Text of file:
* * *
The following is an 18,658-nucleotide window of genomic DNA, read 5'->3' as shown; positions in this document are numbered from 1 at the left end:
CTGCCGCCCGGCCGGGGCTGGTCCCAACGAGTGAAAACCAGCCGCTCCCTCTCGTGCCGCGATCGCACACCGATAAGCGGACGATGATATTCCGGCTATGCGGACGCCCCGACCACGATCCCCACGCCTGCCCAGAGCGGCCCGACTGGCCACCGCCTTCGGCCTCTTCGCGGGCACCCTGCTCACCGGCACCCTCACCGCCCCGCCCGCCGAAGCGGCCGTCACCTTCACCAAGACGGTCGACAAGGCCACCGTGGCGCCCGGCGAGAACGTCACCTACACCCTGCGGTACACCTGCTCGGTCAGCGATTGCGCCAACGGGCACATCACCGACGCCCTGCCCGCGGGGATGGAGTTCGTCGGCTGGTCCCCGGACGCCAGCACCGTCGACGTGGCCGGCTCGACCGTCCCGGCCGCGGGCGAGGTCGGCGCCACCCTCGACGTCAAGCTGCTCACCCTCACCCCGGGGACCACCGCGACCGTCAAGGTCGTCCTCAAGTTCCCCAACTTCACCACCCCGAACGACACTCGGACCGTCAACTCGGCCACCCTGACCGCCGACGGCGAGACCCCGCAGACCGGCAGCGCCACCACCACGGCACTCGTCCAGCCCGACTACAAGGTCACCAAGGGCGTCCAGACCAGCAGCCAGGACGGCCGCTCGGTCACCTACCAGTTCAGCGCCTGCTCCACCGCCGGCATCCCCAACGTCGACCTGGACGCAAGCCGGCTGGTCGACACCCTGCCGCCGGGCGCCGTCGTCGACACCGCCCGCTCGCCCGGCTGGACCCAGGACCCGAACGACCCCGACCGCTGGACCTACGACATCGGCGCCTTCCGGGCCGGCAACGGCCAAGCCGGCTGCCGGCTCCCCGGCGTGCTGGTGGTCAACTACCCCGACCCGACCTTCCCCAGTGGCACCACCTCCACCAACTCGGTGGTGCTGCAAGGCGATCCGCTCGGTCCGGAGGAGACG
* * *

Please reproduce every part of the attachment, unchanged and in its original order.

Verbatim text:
The following is an 18,658-nucleotide window of genomic DNA, read 5'->3' as shown; positions in this document are numbered from 1 at the left end:
CTGCCGCCCGGCCGGGGCTGGTCCCAACGAGTGAAAACCAGCCGCTCCCTCTCGTGCCGCGATCGCACACCGATAAGCGGACGATGATATTCCGGCTATGCGGACGCCCCGACCACGATCCCCACGCCTGCCCAGAGCGGCCCGACTGGCCACCGCCTTCGGCCTCTTCGCGGGCACCCTGCTCACCGGCACCCTCACCGCCCCGCCCGCCGAAGCGGCCGTCACCTTCACCAAGACGGTCGACAAGGCCACCGTGGCGCCCGGCGAGAACGTCACCTACACCCTGCGGTACACCTGCTCGGTCAGCGATTGCGCCAACGGGCACATCACCGACGCCCTGCCCGCGGGGATGGAGTTCGTCGGCTGGTCCCCGGACGCCAGCACCGTCGACGTGGCCGGCTCGACCGTCCCGGCCGCGGGCGAGGTCGGCGCCACCCTCGACGTCAAGCTGCTCACCCTCACCCCGGGGACCACCGCGACCGTCAAGGTCGTCCTCAAGTTCCCCAACTTCACCACCCCGAACGACACTCGGACCGTCAACTCGGCCACCCTGACCGCCGACGGCGAGACCCCGCAGACCGGCAGCGCCACCACCACGGCACTCGTCCAGCCCGACTACAAGGTCACCAAGGGCGTCCAGACCAGCAGCCAGGACGGCCGCTCGGTCACCTACCAGTTCAGCGCCTGCTCCACCGCCGGCATCCCCAACGTCGACCTGGACGCAAGCCGGCTGGTCGACACCCTGCCGCCGGGCGCCGTCGTCGACACCGCCCGCTCGCCCGGCTGGACCCAGGACCCGAACGACCCCGACCGCTGGACCTACGACATCGGCGCCTTCCGGGCCGGCAACGGCCAAGCCGGCTGCCGGCTCCCCGGCGTGCTGGTGGTCAACTACCCCGACCCGACCTTCCCCAGTGGCACCACCTCCACCAACTCGGTGGTGCTGCAAGGCGATCCGCTCGGTCCGGAGGAGACG